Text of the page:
Review: The Cabin In The Woods

I purposefully avoided reviews leading up to the release of The Cabin In The Woods. The early word on the film was that it was absolutely crucial to go into the theater not knowing anything beyond the bare essentials. That is what I ended up doing. I’m certainly glad I didn’t crack and read any detailed plot descriptions or reviews, and I would encourage anyone reading this who hasn’t seen the film to do the same. However, after seeing the film and going back to read the critical opinions, I couldn’t help but notice a common trend. In an effort to keep their reviews spoiler-free, the critics kept their discussions as vague as possible. Most were enthusiastic about the film, but they couldn’t really say explicitly why it was worthwhile. I didn’t want to write a review like that, which is partly why it’s taken me a couple weeks to get my thoughts together. So this will not be a spoiler-free review. I won’t be going into full detail on anything, but there are certain elements of the film that can’t be avoided, so anyone who hasn’t seen the film and is interested in seeing it should stop reading after this opening paragraph. What I will say right off the bat is that the film is absolutely worth checking out, and it’s one of the smartest deconstructions of the horror genre I’ve ever seen.

A couple ground rules need addressing right here at the outset. Firstly, I had never previously seen anything directly related to cult hero Joss Whedon beyond Toy Story (which he co-wrote) and about 30 seconds of the first episode of Firefly. I know he is held in very high regard by a lot of people, and that he is also the director of the upcoming Avengers film. But he wasn’t the reason I was excited for The Cabin In The Woods, which leads us to the next point. I’ve talked about this in other posts, but I’m a big fan of the horror genre. This is why, out of the two big Joss Whedon-related projects in this early part of the year, I was anticipating The Cabin In The Woods much more than I ever will anticipate The Avengers (Not that I won’t eventually see that latter, more epic film, but it’s not something that is making me count the seconds to its release).

With all that out of the way, let’s have a quick plot synopsis. The film follows five college students as they make their way out to an isolated cabin in the woods for some vacation fun. The five college students consist of the not-quite-virginal bookworm (Kristen Connolly), the token jock (Chris Hemsworth), the shy and polite intellectual (Jesse Williams), the ditzy yet sexy blonde (Anna Hutchison), and the obligatory stoner (Fran Kranz). While at the cabin, they are terrorized and eventually picked off one by one by hillbilly zombies. Sounds like a typical horror set-up, right? No, not right. This is because all the strange and horrifying events occurring at the cabin are being controlled in an underground facility by two government technicians (The Visitor‘s Richard Jenkins and The West Wing‘s Bradley Whitford). This organization has set up a playground of textbook horror cliches and conventions to appease the sacrificial blood-lust of ancient gods.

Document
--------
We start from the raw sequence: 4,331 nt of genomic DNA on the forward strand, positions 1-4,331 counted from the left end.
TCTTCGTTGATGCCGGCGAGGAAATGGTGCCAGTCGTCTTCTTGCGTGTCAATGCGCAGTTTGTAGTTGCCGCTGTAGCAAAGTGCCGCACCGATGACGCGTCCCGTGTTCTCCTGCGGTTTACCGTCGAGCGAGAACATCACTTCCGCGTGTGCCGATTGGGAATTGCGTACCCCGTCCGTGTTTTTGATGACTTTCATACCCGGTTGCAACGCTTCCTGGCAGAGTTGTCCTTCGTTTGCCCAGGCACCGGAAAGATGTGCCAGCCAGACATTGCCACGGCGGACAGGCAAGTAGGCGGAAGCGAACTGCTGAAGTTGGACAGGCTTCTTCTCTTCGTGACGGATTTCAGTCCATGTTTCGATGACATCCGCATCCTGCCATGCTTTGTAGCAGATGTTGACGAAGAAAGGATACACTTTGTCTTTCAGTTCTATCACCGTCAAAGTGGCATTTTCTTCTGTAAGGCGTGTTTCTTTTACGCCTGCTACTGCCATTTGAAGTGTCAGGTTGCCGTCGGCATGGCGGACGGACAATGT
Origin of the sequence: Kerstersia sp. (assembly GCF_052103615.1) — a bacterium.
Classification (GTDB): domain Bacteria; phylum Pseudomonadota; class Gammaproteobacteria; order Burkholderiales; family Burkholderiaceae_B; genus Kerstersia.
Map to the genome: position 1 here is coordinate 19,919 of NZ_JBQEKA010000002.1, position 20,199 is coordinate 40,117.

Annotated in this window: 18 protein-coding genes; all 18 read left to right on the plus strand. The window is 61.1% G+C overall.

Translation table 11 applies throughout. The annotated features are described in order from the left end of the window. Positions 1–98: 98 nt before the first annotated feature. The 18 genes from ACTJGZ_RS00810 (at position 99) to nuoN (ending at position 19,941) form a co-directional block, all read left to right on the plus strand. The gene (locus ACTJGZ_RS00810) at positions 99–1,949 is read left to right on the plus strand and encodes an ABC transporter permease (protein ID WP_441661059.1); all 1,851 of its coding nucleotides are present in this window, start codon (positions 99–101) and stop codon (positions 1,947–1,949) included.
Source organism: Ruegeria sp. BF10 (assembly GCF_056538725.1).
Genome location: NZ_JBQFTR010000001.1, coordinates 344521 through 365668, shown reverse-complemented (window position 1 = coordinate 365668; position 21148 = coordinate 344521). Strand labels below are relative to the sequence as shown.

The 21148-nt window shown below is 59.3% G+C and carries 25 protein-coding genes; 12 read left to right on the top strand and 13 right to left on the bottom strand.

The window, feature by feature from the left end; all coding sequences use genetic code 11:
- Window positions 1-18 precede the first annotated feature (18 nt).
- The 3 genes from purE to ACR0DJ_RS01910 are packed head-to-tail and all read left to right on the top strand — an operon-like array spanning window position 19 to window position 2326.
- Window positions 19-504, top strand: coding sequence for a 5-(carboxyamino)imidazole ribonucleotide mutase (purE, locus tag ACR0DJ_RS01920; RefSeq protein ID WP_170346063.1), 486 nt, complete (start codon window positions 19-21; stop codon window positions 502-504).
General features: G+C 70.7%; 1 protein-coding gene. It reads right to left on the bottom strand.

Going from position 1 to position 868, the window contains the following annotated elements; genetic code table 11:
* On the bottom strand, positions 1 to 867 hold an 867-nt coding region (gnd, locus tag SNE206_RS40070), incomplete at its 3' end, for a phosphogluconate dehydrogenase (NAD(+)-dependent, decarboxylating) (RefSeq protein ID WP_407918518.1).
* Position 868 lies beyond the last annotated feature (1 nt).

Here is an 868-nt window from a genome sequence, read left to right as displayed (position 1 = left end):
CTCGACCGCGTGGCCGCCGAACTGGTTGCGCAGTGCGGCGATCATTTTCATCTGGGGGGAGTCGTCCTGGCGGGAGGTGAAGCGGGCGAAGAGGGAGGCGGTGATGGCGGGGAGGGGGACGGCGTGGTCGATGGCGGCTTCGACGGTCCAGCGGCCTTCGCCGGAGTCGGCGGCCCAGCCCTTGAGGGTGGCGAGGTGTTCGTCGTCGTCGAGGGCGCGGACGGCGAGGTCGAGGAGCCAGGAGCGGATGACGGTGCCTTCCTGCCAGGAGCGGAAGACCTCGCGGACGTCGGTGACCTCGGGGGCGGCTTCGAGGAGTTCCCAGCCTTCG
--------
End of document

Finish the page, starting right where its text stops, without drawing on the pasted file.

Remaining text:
Truthfully, all of the pre-release hype warning everyone to avoid any secrets is slightly overblown. The audience is introduced to the two government technicians right at the very beginning, and there’s never really any question as to what this organization is doing. Why they’re doing it is kept a secret for a little longer, but there’s nothing really particularly special about that reveal. Honestly, placing those two characters right at the beginning is a brilliant move, as it immediately makes clear the film’s intentions. Many of the reviews I read criticized the film for not being scary. To me, this is missing the point. I don’t think The Cabin In The Woods is ever supposed to be taken seriously as a straight horror film. Unless you’re paralyzed with fear at the possibility of jump scares, there’s not much in this film that could be called genuinely frightening or horrifying. Critics have drawn comparisons to Wes Craven’s Scream, but even that I don’t think is an entirely accurate connection; this isn’t a regular horror film that just happens to be populated with characters who are in on the joke. The closest comparison piece that I’ve seen is the much more recent Tucker And Dale Vs. Evil. Like that film, The Cabin In The Woods is first and foremost a comedy about horror movie conventions. Where Tucker And Dale Vs. Evil stuck close to one idea and playfully subverted the traditional “redneck killer” seen in horror classics like The Texas Chainsaw Massacre, The Cabin In The Woods is a complete assault from every direction by all the staples of the genre.